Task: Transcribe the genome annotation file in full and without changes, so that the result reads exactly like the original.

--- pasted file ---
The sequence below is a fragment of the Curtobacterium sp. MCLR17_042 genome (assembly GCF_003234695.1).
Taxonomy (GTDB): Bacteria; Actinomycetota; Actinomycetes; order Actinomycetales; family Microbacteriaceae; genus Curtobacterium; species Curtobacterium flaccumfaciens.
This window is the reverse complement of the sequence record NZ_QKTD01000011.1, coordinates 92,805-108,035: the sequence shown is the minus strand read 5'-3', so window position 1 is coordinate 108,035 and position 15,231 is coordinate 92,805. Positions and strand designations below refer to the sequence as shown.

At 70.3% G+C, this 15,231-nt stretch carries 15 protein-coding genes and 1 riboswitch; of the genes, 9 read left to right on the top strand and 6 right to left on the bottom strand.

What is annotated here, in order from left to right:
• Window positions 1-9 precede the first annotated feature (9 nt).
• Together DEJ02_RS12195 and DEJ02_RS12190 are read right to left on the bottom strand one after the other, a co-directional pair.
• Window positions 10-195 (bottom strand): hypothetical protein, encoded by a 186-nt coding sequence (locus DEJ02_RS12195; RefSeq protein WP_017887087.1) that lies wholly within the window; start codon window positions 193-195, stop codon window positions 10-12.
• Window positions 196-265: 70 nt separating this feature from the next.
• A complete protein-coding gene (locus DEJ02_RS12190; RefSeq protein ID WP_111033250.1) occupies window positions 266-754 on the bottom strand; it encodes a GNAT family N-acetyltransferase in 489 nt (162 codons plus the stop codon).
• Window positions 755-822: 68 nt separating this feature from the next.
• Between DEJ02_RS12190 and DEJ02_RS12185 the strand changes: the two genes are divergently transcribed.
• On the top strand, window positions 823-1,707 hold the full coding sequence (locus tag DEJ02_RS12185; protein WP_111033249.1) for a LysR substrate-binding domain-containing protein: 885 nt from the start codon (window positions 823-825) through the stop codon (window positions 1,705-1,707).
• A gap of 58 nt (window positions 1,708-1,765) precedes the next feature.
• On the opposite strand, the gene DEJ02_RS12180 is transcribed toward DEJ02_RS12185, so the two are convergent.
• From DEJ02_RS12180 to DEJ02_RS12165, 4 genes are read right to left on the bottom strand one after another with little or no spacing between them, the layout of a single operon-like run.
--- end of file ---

The sequence below is a fragment of the Curtobacterium sp. MCLR17_042 genome (assembly GCF_003234695.1).
Taxonomy (GTDB): Bacteria; Actinomycetota; Actinomycetes; order Actinomycetales; family Microbacteriaceae; genus Curtobacterium; species Curtobacterium flaccumfaciens.
This window is the reverse complement of the sequence record NZ_QKTD01000011.1, coordinates 92,805-108,035: the sequence shown is the minus strand read 5'-3', so window position 1 is coordinate 108,035 and position 15,231 is coordinate 92,805. Positions and strand designations below refer to the sequence as shown.

At 70.3% G+C, this 15,231-nt stretch carries 15 protein-coding genes and 1 riboswitch; of the genes, 9 read left to right on the top strand and 6 right to left on the bottom strand.

What is annotated here, in order from left to right:
• Window positions 1-9 precede the first annotated feature (9 nt).
• Together DEJ02_RS12195 and DEJ02_RS12190 are read right to left on the bottom strand one after the other, a co-directional pair.
• Window positions 10-195 (bottom strand): hypothetical protein, encoded by a 186-nt coding sequence (locus DEJ02_RS12195; RefSeq protein WP_017887087.1) that lies wholly within the window; start codon window positions 193-195, stop codon window positions 10-12.
• Window positions 196-265: 70 nt separating this feature from the next.
• A complete protein-coding gene (locus DEJ02_RS12190; RefSeq protein ID WP_111033250.1) occupies window positions 266-754 on the bottom strand; it encodes a GNAT family N-acetyltransferase in 489 nt (162 codons plus the stop codon).
• Window positions 755-822: 68 nt separating this feature from the next.
• Between DEJ02_RS12190 and DEJ02_RS12185 the strand changes: the two genes are divergently transcribed.
• On the top strand, window positions 823-1,707 hold the full coding sequence (locus tag DEJ02_RS12185; protein WP_111033249.1) for a LysR substrate-binding domain-containing protein: 885 nt from the start codon (window positions 823-825) through the stop codon (window positions 1,705-1,707).
• A gap of 58 nt (window positions 1,708-1,765) precedes the next feature.
• On the opposite strand, the gene DEJ02_RS12180 is transcribed toward DEJ02_RS12185, so the two are convergent.
• From DEJ02_RS12180 to DEJ02_RS12165, 4 genes are read right to left on the bottom strand one after another with little or no spacing between them, the layout of a single operon-like run.